Czarl Architects

No two sites or clients are identical. At Czarl Architects, it seeks to understand the needs and desires of each project. With every project, it carefully examines the intricate relationship between the inhabitants and their space alongside the relationship of the building with its environmental and socio-historical context.

Every design process is often an exploration of new ways to redefine contemporary relationships between people, heritage, home, and the sensory environments we occupy and move through. For it, that relationship is meaningful. It believes that every good design strategy reflects a key central idea, narrative, or essence. This can be expressed through the individualised details of the spatial composition, the discerning use of materials, and the clarity and creativity of the form.

It sees architectural expression not only as a result of many logical factors at work but also needs to be underpinned with measures of wit, ingenuity, and intuition. There is no room for a slavish obsession with style or architectural dogmas of the last century dictating that “less is more” or that “form follows function”.

Instead, it holds the perspective that design expression is driven by the endless permutations and inventive combinations of technical and aesthetic knowledge, socio-cultural, environmental, and political awareness, which are then synergistically assimilated into a creative solution.

Czarl Architects

portfolio

Q&A with Carl Lim, Czarl Architects: Architecture is an art form that tells a captivating story

Q&A with Carl Lim, Czarl Architects: Architecture is an art form that tells a captivating story

In your practice, you factor in the socio-historical context and heritage where possible. Why is this so important to you?Architecture is not only a visual and experiential pursuit but also an art form that tells a captivating story. By delving into socio-historical heritage, geography and collective memory, we unearth layers of inspiration. This approach allows us to dissect and reinterpret available contextual information, infusing it into our designs. It allows us to create spaces that resonate deeply with their surroundings and evoke a sense of belonging and continuity. You describe your architectural expression as being “underpinned with measures of wit, ingenuity, and intuition”. Can you elaborate on what you mean by this through an example from a past project? Let me illustrate this with a project example: Wat Ananda Thai Buddhist Temple. Inspired by the ephemeral beauty of the changing seasons, we sought to encapsulate this paradox. Adjacent to the temple stood a majestic Bodhi tree, casting serene komorebi (Japanese for “sunlight leaking through trees”). To capture this essence, we employed triangular mirror panels on the temple’s facade, reflecting the…

Czarl Architects designs a corner terrace on a triangular-shaped site to accommodate a four-generation family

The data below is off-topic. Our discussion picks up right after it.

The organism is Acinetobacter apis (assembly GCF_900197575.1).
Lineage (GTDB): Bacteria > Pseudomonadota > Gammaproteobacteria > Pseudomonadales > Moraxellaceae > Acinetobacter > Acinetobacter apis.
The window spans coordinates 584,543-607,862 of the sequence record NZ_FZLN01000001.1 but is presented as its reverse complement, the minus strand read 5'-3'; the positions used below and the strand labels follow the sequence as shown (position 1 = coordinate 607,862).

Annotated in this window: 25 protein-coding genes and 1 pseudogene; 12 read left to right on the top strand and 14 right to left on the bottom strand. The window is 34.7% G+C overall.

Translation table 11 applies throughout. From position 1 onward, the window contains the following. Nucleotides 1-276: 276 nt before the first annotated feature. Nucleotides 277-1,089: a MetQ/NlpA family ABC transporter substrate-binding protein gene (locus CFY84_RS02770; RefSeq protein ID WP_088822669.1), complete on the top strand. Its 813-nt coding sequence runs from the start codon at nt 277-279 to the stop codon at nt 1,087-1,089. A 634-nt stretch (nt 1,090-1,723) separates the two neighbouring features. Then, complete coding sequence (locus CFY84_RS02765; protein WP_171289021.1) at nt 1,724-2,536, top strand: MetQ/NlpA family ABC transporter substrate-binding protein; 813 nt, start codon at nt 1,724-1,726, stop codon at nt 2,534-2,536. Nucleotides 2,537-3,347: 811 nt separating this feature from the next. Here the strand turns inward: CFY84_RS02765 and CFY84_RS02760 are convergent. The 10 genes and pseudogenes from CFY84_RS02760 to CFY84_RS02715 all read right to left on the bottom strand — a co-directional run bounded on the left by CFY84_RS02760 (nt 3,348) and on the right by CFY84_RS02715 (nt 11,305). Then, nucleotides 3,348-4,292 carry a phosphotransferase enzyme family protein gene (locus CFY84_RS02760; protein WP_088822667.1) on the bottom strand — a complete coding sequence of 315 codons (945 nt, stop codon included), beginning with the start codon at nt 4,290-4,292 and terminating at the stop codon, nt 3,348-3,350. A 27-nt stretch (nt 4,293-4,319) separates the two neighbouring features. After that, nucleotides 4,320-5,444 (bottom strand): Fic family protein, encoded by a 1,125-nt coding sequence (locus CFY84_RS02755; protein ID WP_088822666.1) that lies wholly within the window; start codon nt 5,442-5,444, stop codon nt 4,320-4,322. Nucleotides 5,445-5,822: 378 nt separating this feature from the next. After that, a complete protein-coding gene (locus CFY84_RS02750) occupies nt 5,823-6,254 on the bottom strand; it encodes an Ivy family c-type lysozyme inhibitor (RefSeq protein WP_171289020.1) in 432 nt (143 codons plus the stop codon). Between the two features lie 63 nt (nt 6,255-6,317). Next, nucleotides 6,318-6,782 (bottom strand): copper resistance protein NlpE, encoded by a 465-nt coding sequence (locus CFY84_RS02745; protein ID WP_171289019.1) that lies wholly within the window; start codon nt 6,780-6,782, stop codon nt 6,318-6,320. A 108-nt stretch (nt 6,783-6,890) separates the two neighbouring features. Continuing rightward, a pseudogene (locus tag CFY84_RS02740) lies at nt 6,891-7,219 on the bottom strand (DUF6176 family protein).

Czarl Architects designs a corner terrace on a triangular-shaped site to accommodate a four-generation family 

Looking at the four-level corner terrace that now stands on Lorong Pisang Hijau in Upper Bukit Timah, you would never imagine that this used to be the site of a one-storey home. Designed by Czarl Architects, a 586sqm residence occupies the 375sqm triangular plot where the owner and his family have been living since the late-1970s.  When the eldest son in the family’s third generation got married and had a child, the Tans commissioned the firm to create a new home on the same plot that would comfortably accommodate four generations. In order to meet their brief, Carl Lim, Czarl Architects’ Founder and Principal, developed a design that provided adequate privacy for each generation. At the same time, he ensured to promote a strong sense of connection and togetherness between the family units.  Named V House, it sits at a road junction next to a park full of lush trees, which Lim was careful to take advantage. This was carefully balanced with reducing the intensity of heat penetration through the eastern façade. “We asked ourselves how we could maximise the…

CZARL Architects designs 3ASH House, a brutalist-style bungalow that resembles a tiered village

CZARL Architects designs 3ASH House, a brutalist-style bungalow that resembles a tiered village

One good class bungalow composed of a series of interconnected villas. This sums up a project by Czarl Architects in Singapore’s prime residential neighbourhood of District 11. Sited at the junction of two roads on a fan-shaped, multi-tiered, 989.4sqm plot that slopes up from the front to the rear, the house, which has individual units elevated on the different levels, is reminiscent of a stacked village. The clients – a doctor and his wife – wanted a multi-generational, modern family home that would embrace the lush vistas of the surrounding neighbourhood. They asked that their house have a masculine form and bold architectural silhouette with a bunker-like look. They also requested a focus on natural materials for the construction. Carl Lim, Principal of Czarl Architects, responded to the clients’ brief with a brutalist-style, two-story house that includes a basement and attic, spread across ​​1,133.19sqm. The 1960s-inspired architecture is characterised by angular shapes and a focus on minimalist, over decorative, aesthetics. Lim and his team also tailored the design to address Singapore’s tropical climate with a deep verandah and latticework aluminium…